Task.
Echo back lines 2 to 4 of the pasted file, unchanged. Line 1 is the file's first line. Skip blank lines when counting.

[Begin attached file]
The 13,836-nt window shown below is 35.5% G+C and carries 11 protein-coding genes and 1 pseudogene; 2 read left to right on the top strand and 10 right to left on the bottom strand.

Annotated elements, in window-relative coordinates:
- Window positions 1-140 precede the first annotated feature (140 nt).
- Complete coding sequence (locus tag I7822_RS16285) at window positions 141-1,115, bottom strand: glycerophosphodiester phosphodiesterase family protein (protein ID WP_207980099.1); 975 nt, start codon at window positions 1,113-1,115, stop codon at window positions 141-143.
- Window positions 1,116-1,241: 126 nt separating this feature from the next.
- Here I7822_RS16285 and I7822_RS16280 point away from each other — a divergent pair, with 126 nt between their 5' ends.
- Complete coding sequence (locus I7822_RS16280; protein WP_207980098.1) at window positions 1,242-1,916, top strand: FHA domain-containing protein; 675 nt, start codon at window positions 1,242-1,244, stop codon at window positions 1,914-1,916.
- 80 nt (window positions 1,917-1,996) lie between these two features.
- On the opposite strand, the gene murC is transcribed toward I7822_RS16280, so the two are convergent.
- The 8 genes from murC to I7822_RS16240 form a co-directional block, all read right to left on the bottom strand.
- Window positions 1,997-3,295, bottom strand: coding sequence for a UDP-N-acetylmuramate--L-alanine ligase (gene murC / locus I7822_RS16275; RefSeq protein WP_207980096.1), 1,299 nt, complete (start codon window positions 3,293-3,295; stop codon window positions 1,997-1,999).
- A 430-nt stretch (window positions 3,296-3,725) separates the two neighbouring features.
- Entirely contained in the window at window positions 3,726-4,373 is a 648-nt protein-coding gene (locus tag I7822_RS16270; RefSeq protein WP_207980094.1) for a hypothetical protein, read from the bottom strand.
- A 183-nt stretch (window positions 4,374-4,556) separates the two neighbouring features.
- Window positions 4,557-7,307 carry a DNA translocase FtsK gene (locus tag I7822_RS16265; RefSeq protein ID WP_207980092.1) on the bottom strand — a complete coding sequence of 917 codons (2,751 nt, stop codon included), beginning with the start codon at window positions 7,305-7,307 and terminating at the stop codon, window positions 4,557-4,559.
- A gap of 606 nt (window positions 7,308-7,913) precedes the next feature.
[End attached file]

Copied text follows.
Annotated elements, in window-relative coordinates:
- Window positions 1-140 precede the first annotated feature (140 nt).
- Complete coding sequence (locus tag I7822_RS16285) at window positions 141-1,115, bottom strand: glycerophosphodiester phosphodiesterase family protein (protein ID WP_207980099.1); 975 nt, start codon at window positions 1,113-1,115, stop codon at window positions 141-143.